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The primary goal of this project is to identify the source of cytokines that are released into circulation during graft reperfusion. Seventeen patients scheduled to have adult cadaveric liver transplantation at the Milton S. Hershey Medical Center were contacted as prospective participants. Blood samples were obtained from the radial artery, the portal vein, and from the graft irrigation. The level of pro-inflammatory cytokines was verified and compared with the amount of catecholamines used to maintain hemodynamic stability.
Reperfusion of the graft is the most critical part of liver transplantation because of the difficulties in managing the resulting severe hemodynamic instability. The patients who are accepted to be listed for liver transplantation undergo evaluation of their cardiac function and are usually relatively stable with, at most, minimal cardiac problems (a requirement for inclusion in the liver transplantation program). Additionally, we observe completely unpredictable hemodynamic reactions during and after the graft reperfusion, requiring vastly different doses of catecholamine in order to maintain an acceptable level of perfusion pressure. The adverse cardiopulmonary effects are thought to be associated with the preexisting level of various proinflammatory factors, including cytokines (TNF-alpha, IL-6) and proinflammatory phospholipase A2 (sPLA2) produced in the graft as a reaction to the conservation solution and cold temperature (necessary to keep the organ capable for transplantation) and released into the bloodstream during reperfusion. The massive release of cytokines after unclamping of the graft may be responsible for negative inotropy and significant vasodilatation.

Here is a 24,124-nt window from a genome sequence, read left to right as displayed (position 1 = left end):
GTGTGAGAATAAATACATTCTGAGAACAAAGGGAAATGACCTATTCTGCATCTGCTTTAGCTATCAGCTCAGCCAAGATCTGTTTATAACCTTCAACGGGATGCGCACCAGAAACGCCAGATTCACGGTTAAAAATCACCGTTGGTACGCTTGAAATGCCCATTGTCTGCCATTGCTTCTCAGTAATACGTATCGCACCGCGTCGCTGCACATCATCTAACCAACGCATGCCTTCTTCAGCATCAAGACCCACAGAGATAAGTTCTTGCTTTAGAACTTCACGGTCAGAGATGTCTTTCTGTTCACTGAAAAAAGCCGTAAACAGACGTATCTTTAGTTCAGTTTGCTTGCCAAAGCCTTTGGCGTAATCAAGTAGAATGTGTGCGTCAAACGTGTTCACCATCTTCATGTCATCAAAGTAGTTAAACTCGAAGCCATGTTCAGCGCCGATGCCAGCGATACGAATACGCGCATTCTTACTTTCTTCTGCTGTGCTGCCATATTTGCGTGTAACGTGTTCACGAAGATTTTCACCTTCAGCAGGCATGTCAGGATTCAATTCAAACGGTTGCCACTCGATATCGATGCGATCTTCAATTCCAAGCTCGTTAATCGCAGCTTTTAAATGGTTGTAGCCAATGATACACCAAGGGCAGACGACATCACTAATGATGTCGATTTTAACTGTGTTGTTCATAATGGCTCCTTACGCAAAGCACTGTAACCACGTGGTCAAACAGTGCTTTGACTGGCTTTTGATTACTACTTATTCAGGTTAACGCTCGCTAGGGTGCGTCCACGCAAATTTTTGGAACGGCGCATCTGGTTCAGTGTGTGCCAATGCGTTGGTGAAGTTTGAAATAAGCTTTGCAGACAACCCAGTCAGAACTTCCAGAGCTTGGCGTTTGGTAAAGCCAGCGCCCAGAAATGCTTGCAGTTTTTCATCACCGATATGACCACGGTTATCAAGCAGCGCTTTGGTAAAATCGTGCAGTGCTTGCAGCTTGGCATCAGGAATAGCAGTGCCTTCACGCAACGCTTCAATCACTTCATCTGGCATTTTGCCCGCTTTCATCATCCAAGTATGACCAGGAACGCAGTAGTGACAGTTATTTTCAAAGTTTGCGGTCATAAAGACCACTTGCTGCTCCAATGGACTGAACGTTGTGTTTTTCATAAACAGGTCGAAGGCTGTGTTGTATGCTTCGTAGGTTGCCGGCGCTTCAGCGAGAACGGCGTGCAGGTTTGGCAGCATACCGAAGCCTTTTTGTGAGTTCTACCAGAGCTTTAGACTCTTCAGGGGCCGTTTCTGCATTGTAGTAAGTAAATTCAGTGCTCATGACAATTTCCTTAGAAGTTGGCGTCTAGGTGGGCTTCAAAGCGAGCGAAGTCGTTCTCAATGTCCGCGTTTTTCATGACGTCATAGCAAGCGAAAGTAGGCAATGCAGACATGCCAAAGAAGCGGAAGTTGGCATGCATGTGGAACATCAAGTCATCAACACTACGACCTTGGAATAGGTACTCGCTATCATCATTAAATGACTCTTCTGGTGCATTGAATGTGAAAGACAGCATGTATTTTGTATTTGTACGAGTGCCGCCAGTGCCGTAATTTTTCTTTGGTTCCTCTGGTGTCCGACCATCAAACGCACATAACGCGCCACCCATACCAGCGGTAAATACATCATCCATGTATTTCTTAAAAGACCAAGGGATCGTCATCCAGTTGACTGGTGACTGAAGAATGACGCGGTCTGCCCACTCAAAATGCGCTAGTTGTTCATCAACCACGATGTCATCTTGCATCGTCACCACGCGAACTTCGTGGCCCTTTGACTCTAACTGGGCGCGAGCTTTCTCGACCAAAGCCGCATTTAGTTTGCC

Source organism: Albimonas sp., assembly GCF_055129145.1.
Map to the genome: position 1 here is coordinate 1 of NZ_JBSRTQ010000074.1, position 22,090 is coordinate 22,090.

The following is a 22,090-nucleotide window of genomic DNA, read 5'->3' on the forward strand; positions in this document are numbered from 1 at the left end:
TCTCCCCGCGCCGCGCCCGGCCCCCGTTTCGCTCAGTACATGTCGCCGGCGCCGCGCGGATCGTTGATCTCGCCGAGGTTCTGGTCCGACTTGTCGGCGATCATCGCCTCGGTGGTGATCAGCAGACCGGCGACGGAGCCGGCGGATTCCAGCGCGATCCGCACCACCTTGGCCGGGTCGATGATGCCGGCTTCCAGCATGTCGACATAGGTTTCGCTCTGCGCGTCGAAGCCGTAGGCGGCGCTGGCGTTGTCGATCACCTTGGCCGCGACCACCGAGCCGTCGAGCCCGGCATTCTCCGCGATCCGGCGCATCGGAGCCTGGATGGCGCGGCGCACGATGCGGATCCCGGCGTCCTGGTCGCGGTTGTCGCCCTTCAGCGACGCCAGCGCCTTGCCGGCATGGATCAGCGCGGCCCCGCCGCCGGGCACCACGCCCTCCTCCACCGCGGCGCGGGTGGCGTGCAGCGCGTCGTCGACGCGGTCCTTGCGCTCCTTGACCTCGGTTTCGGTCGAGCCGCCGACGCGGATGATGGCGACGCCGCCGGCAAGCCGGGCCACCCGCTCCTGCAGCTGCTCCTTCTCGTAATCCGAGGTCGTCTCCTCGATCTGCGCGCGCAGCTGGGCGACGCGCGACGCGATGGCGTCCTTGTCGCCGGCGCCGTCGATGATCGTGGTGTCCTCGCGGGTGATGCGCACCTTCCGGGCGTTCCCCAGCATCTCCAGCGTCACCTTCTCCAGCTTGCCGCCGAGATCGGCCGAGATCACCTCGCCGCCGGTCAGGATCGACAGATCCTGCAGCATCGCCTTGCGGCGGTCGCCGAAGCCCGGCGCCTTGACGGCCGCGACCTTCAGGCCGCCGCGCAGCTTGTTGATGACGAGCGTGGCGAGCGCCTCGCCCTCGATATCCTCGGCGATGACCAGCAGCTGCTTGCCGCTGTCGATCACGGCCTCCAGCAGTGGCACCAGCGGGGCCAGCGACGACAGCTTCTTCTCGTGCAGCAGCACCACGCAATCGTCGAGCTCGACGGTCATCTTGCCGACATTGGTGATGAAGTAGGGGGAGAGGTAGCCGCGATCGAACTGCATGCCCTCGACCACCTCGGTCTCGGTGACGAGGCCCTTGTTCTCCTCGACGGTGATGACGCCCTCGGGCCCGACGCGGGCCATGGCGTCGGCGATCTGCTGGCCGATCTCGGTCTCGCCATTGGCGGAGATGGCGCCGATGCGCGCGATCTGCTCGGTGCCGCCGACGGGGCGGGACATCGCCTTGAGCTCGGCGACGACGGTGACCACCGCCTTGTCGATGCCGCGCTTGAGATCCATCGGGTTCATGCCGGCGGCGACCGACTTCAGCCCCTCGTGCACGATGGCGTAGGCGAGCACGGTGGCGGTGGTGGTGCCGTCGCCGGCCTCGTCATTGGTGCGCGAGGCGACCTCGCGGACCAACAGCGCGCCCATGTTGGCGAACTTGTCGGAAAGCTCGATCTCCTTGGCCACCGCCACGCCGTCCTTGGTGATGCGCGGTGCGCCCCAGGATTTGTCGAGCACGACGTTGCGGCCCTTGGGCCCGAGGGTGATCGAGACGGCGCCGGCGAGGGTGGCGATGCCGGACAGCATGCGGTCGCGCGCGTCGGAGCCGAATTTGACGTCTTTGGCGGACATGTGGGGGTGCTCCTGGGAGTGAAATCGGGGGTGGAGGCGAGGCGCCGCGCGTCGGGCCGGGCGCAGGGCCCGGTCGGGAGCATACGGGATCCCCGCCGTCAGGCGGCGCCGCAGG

Observational Model: Cohort, Time Perspective: Prospective
Penn State Milton S. Hershey Medical Center, Penn State College of Medicine
Penn State University
Published on BioPortfolio: 2014-08-27T03:13:47-0400
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